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testing deep cycle battery AH  RSS feed

 
Glenn Stanford
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Hello Everyone From Northeast Mississippi, Glad to be here, great looking forum....I need some help please, I have a opportunity to purchase some used deep cycle batts that are a change out from tornado alarm systems (sirens) I have no idea about age or anything else about them until I go to look at them, they are at a wholesale/junk dealer's place that he purchased somehow. My biggest question is does anyone know how to test/check the AH life left in them? There are several and I only need a couple for my small system I am making (I assume) so I thought if I could check them and pick out the best two would be to my advantage. Any comments/instructions/ on the best way or a cheap tester to check AH would be greatly appreciated, also any suggestions on what and how would be the best way to test these period. Thanks in advance for your help.

Glenn Stanford
 
John Polk
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Location: Currently in Lake Stevens, WA. Home in Spokane
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Most places such as alarm systems, phone companies, etc. generally swap out their batteries long before they need it. These are emergency backup units that must be reliable.

I know a guy who has bought these backups several times. He has had great luck with them.

 
Glenn Stanford
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Thanks for the encouragement and reply John...
 
Eric Hammond
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Location: SW Missouri
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Your best bet is to take a voltmeter with you and check what voltage the battery is. Then charge the battery fully. After the battery is fully charged, place a good load on it like a headlight bulb for approximately one minute. Let the battery rest for one minute and then check the specific gravity of each cell in each battery your looking to buy. The best battery will be the ones whose cells specific gravity are very close to the same with very little deviation.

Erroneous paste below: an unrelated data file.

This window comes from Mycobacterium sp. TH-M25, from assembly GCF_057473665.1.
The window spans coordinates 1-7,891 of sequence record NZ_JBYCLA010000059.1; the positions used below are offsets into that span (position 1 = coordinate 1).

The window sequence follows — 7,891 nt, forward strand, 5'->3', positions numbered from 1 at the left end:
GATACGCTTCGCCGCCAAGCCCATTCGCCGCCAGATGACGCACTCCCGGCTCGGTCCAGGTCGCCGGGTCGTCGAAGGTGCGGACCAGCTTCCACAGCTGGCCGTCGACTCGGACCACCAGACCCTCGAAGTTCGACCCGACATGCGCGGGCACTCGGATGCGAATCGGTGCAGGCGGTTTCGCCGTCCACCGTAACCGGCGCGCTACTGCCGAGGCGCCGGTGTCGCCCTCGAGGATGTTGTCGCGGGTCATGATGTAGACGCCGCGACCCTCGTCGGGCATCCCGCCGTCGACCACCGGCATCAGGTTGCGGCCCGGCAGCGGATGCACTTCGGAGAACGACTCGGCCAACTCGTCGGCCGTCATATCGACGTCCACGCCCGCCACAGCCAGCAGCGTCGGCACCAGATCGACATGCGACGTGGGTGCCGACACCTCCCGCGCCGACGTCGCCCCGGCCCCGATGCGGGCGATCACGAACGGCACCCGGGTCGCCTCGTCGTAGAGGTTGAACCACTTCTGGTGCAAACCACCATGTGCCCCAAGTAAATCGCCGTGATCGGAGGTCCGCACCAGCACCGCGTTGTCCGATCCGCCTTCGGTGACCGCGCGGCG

Glenn Stanford
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Thanks for the reply Eric, Problem is these are all on a pallet and at a business I will not be able to take the time to do a test of this nature, Therefore I need a quick method of evaluating these batt conditions, that is why I am searching for a tester that does not require history to ascertain condition of each batt. Thanks for your help.
 
Eric Hammond
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Location: SW Missouri
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If unable to perform this test your best bet is to check the current water levels and specific gravity, again finding the ones with the least deviation between cells and the most water, then when you bring them home, top off the water and perform an equalization charge if your charge controller permits.
 
Dillon Nichols
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It's no guarantee, but if these were all ripped out of the same system, or multiple matching systems, at pretty much the same time... simply checking the current voltage in each cell may provide some minimal basis for comparison.

Eric's suggestion is a better test, if you have the option to test specific gravity and check water levels, do so! You might be surprised what the business will let you do if you make it clear you want to buy some.
 
Glenn Stanford
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Thanks Guys, I am hoping that the batts are unsealed to check fluid level and SG, although I need to "upgrade" my SG tester's to temp compensating type (any recommendation's) I will take along my Fluke DMM and digital thermometer and torpedo level, From my understanding he gets these batts 3-4 times a year and sells out quickly to boaters ect. So I may not have as many to choose from, I just want to be best prepared to evaul. them the best I can do, I will try to group by manuf, make, model, AH rating, ect. then preform test that I know how to do. I was thinking there maybe a quick way to check capacity, but as my luck usually goes there is no such way or animal....
 
Glenn Stanford
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Dillon, How does one check voltage in each cell? I know how to check SG but not voltage in each cell. Thanks
 
Dillon Nichols
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Oops, I meant simply each battery; mis-typed. I don't know of any practical way to get at the individual cells in a lead-acid deep cycle.

If he gets them a few times per year finding a way to be there promptly on delivery of a new batch might be worthwhile...
 
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